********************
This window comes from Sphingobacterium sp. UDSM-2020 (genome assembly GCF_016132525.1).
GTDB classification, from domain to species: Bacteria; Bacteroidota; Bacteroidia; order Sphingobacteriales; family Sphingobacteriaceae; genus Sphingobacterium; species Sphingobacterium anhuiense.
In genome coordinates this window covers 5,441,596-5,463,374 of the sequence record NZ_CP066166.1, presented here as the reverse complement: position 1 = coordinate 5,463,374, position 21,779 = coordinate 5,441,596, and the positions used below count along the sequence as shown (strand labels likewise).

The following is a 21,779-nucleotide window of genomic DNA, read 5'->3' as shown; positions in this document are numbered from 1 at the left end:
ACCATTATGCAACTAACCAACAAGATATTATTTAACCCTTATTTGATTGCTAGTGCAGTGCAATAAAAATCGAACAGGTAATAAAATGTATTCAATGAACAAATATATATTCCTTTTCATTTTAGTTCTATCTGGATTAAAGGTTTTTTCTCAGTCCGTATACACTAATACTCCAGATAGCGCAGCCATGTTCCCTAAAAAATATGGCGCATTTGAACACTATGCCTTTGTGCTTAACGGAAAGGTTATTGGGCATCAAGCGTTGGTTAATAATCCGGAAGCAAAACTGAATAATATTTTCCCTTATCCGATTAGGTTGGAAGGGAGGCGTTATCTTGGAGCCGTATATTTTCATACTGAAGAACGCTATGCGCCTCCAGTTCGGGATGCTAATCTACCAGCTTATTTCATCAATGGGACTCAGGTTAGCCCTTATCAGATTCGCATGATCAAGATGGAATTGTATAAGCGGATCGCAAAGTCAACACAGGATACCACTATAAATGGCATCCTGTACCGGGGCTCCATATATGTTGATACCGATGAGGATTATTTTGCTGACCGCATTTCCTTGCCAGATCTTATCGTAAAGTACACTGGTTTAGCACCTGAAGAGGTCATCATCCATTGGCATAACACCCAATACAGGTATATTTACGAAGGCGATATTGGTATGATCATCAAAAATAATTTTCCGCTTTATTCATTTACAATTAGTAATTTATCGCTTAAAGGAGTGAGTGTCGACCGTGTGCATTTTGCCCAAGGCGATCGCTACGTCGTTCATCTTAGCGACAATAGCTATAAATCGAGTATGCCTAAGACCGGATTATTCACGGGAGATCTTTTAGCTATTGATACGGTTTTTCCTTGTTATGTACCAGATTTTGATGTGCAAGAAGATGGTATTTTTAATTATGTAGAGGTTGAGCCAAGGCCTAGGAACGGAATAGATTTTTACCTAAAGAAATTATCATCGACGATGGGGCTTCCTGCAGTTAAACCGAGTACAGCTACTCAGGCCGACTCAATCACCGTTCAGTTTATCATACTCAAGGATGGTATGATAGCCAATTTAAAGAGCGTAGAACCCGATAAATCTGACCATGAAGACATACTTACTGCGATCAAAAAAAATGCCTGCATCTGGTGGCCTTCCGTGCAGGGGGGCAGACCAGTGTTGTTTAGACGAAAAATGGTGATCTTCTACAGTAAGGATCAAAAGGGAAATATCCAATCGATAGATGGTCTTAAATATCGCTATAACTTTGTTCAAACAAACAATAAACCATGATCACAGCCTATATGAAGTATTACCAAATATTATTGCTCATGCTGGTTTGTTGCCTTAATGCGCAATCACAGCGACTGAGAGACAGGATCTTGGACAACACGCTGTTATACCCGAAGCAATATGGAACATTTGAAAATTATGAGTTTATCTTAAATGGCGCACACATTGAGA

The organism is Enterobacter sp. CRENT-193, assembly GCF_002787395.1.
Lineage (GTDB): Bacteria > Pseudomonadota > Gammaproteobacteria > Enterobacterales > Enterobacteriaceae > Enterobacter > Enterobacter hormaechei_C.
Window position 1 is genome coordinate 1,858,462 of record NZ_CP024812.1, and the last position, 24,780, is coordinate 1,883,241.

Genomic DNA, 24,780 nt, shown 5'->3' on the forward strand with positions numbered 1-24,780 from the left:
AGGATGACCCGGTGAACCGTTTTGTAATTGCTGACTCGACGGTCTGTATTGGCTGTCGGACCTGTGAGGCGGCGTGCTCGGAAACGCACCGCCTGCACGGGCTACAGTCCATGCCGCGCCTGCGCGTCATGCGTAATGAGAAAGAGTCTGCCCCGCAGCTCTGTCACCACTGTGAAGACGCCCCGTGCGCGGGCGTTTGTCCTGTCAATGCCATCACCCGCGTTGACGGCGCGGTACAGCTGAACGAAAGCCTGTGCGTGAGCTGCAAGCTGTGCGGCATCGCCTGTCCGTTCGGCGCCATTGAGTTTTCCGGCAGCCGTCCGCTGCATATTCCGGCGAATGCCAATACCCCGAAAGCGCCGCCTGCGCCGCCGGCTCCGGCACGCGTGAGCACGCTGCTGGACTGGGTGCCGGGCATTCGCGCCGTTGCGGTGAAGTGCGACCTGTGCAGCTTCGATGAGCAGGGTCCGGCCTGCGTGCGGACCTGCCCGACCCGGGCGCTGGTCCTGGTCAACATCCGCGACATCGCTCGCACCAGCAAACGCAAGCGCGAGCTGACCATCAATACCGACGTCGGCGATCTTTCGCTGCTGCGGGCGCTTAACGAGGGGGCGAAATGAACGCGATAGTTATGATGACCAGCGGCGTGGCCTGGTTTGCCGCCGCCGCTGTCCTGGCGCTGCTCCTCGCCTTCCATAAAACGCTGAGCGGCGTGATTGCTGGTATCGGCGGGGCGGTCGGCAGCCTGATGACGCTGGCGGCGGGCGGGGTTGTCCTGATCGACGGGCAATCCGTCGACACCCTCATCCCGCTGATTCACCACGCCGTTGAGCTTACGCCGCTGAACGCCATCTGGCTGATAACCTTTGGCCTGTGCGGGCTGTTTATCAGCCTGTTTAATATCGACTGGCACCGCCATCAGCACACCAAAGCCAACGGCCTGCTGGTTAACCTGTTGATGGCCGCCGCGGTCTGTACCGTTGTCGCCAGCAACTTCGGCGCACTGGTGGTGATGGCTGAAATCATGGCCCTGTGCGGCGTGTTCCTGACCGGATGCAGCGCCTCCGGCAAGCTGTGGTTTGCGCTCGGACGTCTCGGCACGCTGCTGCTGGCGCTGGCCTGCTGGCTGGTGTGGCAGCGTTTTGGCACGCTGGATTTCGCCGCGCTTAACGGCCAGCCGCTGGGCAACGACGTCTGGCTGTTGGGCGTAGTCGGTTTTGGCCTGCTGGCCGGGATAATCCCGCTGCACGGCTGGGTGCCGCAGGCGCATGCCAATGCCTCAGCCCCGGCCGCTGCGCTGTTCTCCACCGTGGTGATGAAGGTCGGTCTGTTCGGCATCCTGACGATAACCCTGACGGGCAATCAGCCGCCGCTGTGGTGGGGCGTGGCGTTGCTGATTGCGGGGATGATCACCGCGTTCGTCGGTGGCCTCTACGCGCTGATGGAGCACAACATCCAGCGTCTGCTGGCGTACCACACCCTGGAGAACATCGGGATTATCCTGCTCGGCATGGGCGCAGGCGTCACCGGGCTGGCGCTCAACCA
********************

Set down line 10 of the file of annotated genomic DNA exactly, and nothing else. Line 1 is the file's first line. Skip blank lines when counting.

AGGATGACCCGGTGAACCGTTTTGTAATTGCTGACTCGACGGTCTGTATTGGCTGTCGGACCTGTGAGGCGGCGTGCTCGGAAACGCACCGCCTGCACGGGCTACAGTCCATGCCGCGCCTGCGCGTCATGCGTAATGAGAAAGAGTCTGCCCCGCAGCTCTGTCACCACTGTGAAGACGCCCCGTGCGCGGGCGTTTGTCCTGTCAATGCCATCACCCGCGTTGACGGCGCGGTACAGCTGAACGAAAGCCTGTGCGTGAGCTGCAAGCTGTGCGGCATCGCCTGTCCGTTCGGCGCCATTGAGTTTTCCGGCAGCCGTCCGCTGCATATTCCGGCGAATGCCAATACCCCGAAAGCGCCGCCTGCGCCGCCGGCTCCGGCACGCGTGAGCACGCTGCTGGACTGGGTGCCGGGCATTCGCGCCGTTGCGGTGAAGTGCGACCTGTGCAGCTTCGATGAGCAGGGTCCGGCCTGCGTGCGGACCTGCCCGACCCGGGCGCTGGTCCTGGTCAACATCCGCGACATCGCTCGCACCAGCAAACGCAAGCGCGAGCTGACCATCAATACCGACGTCGGCGATCTTTCGCTGCTGCGGGCGCTTAACGAGGGGGCGAAATGAACGCGATAGTTATGATGACCAGCGGCGTGGCCTGGTTTGCCGCCGCCGCTGTCCTGGCGCTGCTCCTCGCCTTCCATAAAACGCTGAGCGGCGTGATTGCTGGTATCGGCGGGGCGGTCGGCAGCCTGATGACGCTGGCGGCGGGCGGGGTTGTCCTGATCGACGGGCAATCCGTCGACACCCTCATCCCGCTGATTCACCACGCCGTTGAGCTTACGCCGCTGAACGCCATCTGGCTGATAACCTTTGGCCTGTGCGGGCTGTTTATCAGCCTGTTTAATATCGACTGGCACCGCCATCAGCACACCAAAGCCAACGGCCTGCTGGTTAACCTGTTGATGGCCGCCGCGGTCTGTACCGTTGTCGCCAGCAACTTCGGCGCACTGGTGGTGATGGCTGAAATCATGGCCCTGTGCGGCGTGTTCCTGACCGGATGCAGCGCCTCCGGCAAGCTGTGGTTTGCGCTCGGACGTCTCGGCACGCTGCTGCTGGCGCTGGCCTGCTGGCTGGTGTGGCAGCGTTTTGGCACGCTGGATTTCGCCGCGCTTAACGGCCAGCCGCTGGGCAACGACGTCTGGCTGTTGGGCGTAGTCGGTTTTGGCCTGCTGGCCGGGATAATCCCGCTGCACGGCTGGGTGCCGCAGGCGCATGCCAATGCCTCAGCCCCGGCCGCTGCGCTGTTCTCCACCGTGGTGATGAAGGTCGGTCTGTTCGGCATCCTGACGATAACCCTGACGGGCAATCAGCCGCCGCTGTGGTGGGGCGTGGCGTTGCTGATTGCGGGGATGATCACCGCGTTCGTCGGTGGCCTCTACGCGCTGATGGAGCACAACATCCAGCGTCTGCTGGCGTACCACACCCTGGAGAACATCGGGATTATCCTGCTCGGCATGGGCGCAGGCGTCACCGGGCTGGCGCTCAACCA